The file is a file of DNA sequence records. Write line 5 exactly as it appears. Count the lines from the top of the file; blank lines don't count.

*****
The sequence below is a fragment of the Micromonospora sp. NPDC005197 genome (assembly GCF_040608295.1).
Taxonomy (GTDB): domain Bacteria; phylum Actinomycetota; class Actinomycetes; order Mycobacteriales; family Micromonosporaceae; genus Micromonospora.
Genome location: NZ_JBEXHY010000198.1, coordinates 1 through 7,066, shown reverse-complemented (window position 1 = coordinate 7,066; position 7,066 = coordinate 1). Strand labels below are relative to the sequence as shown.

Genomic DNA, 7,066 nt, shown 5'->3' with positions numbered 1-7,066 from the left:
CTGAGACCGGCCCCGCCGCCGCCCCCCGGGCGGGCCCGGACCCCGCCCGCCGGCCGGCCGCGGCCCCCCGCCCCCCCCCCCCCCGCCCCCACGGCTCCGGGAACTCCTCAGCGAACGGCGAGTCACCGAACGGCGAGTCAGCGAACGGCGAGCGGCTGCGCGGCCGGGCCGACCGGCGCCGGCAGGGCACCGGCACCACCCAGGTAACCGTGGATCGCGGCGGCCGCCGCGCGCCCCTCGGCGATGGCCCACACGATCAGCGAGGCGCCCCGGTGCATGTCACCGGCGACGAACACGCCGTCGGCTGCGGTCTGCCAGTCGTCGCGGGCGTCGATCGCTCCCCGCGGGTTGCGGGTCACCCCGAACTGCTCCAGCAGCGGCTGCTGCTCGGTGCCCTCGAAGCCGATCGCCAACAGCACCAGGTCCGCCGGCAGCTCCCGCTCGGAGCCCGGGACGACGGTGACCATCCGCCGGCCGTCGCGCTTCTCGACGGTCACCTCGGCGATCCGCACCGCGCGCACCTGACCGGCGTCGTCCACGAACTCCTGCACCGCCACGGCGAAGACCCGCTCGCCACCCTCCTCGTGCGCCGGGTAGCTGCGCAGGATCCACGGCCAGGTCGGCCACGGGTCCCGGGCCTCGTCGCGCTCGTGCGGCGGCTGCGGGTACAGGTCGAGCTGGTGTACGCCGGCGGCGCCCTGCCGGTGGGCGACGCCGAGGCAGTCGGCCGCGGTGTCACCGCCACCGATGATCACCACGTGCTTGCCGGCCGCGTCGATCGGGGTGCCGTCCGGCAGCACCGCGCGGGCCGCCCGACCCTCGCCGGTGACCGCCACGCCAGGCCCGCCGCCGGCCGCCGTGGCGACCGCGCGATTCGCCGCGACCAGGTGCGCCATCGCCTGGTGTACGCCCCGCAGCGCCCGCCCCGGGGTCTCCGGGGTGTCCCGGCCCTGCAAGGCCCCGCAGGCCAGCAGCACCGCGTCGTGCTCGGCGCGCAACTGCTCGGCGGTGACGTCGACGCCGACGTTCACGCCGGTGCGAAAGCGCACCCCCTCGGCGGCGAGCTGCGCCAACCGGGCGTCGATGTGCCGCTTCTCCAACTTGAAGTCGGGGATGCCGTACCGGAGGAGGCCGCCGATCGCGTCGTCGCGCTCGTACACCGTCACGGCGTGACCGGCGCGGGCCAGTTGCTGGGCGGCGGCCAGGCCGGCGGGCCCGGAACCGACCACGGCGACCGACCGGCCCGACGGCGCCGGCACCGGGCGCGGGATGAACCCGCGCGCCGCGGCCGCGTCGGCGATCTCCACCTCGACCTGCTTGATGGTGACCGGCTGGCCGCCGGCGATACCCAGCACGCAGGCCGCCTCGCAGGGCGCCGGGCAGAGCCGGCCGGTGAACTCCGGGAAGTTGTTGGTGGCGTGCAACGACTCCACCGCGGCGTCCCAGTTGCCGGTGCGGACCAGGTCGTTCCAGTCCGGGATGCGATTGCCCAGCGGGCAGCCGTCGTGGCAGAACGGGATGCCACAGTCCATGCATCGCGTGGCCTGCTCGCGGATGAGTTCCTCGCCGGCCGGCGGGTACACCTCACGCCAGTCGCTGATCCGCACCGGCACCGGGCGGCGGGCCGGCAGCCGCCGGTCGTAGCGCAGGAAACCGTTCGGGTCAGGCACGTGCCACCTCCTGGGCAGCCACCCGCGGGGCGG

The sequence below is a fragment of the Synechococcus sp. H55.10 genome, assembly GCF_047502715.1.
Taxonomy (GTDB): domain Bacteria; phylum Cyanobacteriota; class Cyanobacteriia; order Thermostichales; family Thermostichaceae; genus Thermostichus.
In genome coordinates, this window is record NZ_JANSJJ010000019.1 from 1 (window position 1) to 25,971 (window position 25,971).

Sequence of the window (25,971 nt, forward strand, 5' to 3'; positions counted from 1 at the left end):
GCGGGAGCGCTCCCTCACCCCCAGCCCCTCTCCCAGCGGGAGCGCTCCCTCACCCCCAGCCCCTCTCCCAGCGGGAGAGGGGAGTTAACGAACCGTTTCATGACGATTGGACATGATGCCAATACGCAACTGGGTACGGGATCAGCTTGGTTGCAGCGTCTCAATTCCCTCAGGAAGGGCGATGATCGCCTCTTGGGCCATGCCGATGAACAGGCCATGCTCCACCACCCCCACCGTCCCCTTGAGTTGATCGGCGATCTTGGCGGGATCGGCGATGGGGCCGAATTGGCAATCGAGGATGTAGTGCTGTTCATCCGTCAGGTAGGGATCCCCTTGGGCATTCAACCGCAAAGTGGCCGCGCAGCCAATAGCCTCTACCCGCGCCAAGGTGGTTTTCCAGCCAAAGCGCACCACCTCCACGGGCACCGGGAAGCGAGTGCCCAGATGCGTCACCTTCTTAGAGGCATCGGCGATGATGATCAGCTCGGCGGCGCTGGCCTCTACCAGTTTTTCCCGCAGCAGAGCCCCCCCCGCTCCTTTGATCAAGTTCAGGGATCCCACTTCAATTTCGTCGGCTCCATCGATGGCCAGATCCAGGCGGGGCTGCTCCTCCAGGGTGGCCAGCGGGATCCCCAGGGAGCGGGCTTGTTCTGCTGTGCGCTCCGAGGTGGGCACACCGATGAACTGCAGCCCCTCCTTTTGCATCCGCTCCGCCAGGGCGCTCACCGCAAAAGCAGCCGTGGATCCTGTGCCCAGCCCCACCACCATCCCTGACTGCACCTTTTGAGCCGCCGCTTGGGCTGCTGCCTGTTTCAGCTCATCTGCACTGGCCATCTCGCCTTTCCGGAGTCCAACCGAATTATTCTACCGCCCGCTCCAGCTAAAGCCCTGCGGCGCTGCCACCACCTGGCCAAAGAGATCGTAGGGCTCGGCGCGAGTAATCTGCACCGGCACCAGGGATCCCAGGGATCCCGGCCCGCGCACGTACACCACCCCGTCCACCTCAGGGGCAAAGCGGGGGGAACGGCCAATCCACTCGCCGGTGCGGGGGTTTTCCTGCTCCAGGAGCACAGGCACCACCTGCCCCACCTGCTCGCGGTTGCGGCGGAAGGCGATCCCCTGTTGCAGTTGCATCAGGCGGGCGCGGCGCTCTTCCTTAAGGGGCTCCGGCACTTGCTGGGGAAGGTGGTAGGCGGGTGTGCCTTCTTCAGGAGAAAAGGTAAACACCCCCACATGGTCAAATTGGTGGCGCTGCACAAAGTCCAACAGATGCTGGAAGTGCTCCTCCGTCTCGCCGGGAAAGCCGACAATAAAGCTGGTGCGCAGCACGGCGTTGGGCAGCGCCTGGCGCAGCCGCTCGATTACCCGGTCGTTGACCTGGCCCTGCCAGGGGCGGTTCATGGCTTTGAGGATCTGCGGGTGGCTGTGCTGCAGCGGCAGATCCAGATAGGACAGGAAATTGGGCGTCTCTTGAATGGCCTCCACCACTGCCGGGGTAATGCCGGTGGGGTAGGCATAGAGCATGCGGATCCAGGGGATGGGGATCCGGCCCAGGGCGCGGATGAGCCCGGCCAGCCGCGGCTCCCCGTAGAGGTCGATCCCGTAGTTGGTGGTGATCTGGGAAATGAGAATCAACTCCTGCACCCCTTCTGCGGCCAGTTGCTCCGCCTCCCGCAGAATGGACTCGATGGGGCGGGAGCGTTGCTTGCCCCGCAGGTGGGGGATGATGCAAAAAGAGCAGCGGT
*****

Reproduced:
CTGAGACCGGCCCCGCCGCCGCCCCCCGGGCGGGCCCGGACCCCGCCCGCCGGCCGGCCGCGGCCCCCCGCCCCCCCCCCCCCCGCCCCCACGGCTCCGGGAACTCCTCAGCGAACGGCGAGTCACCGAACGGCGAGTCAGCGAACGGCGAGCGGCTGCGCGGCCGGGCCGACCGGCGCCGGCAGGGCACCGGCACCACCCAGGTAACCGTGGATCGCGGCGGCCGCCGCGCGCCCCTCGGCGATGGCCCACACGATCAGCGAGGCGCCCCGGTGCATGTCACCGGCGACGAACACGCCGTCGGCTGCGGTCTGCCAGTCGTCGCGGGCGTCGATCGCTCCCCGCGGGTTGCGGGTCACCCCGAACTGCTCCAGCAGCGGCTGCTGCTCGGTGCCCTCGAAGCCGATCGCCAACAGCACCAGGTCCGCCGGCAGCTCCCGCTCGGAGCCCGGGACGACGGTGACCATCCGCCGGCCGTCGCGCTTCTCGACGGTCACCTCGGCGATCCGCACCGCGCGCACCTGACCGGCGTCGTCCACGAACTCCTGCACCGCCACGGCGAAGACCCGCTCGCCACCCTCCTCGTGCGCCGGGTAGCTGCGCAGGATCCACGGCCAGGTCGGCCACGGGTCCCGGGCCTCGTCGCGCTCGTGCGGCGGCTGCGGGTACAGGTCGAGCTGGTGTACGCCGGCGGCGCCCTGCCGGTGGGCGACGCCGAGGCAGTCGGCCGCGGTGTCACCGCCACCGATGATCACCACGTGCTTGCCGGCCGCGTCGATCGGGGTGCCGTCCGGCAGCACCGCGCGGGCCGCCCGACCCTCGCCGGTGACCGCCACGCCAGGCCCGCCGCCGGCCGCCGTGGCGACCGCGCGATTCGCCGCGACCAGGTGCGCCATCGCCTGGTGTACGCCCCGCAGCGCCCGCCCCGGGGTCTCCGGGGTGTCCCGGCCCTGCAAGGCCCCGCAGGCCAGCAGCACCGCGTCGTGCTCGGCGCGCAACTGCTCGGCGGTGACGTCGACGCCGACGTTCACGCCGGTGCGAAAGCGCACCCCCTCGGCGGCGAGCTGCGCCAACCGGGCGTCGATGTGCCGCTTCTCCAACTTGAAGTCGGGGATGCCGTACCGGAGGAGGCCGCCGATCGCGTCGTCGCGCTCGTACACCGTCACGGCGTGACCGGCGCGGGCCAGTTGCTGGGCGGCGGCCAGGCCGGCGGGCCCGGAACCGACCACGGCGACCGACCGGCCCGACGGCGCCGGCACCGGGCGCGGGATGAACCCGCGCGCCGCGGCCGCGTCGGCGATCTCCACCTCGACCTGCTTGATGGTGACCGGCTGGCCGCCGGCGATACCCAGCACGCAGGCCGCCTCGCAGGGCGCCGGGCAGAGCCGGCCGGTGAACTCCGGGAAGTTGTTGGTGGCGTGCAACGACTCCACCGCGGCGTCCCAGTTGCCGGTGCGGACCAGGTCGTTCCAGTCCGGGATGCGATTGCCCAGCGGGCAGCCGTCGTGGCAGAACGGGATGCCACAGTCCATGCATCGCGTGGCCTGCTCGCGGATGAGTTCCTCGCCGGCCGGCGGGTACACCTCACGCCAGTCGCTGATCCGCACCGGCACCGGGCGGCGGGCCGGCAGCCGCCGGTCGTAGCGCAGGAAACCGTTCGGGTCAGGCACGTGCCACCTCCTGGGCAGCCACCCGCGGGGCGG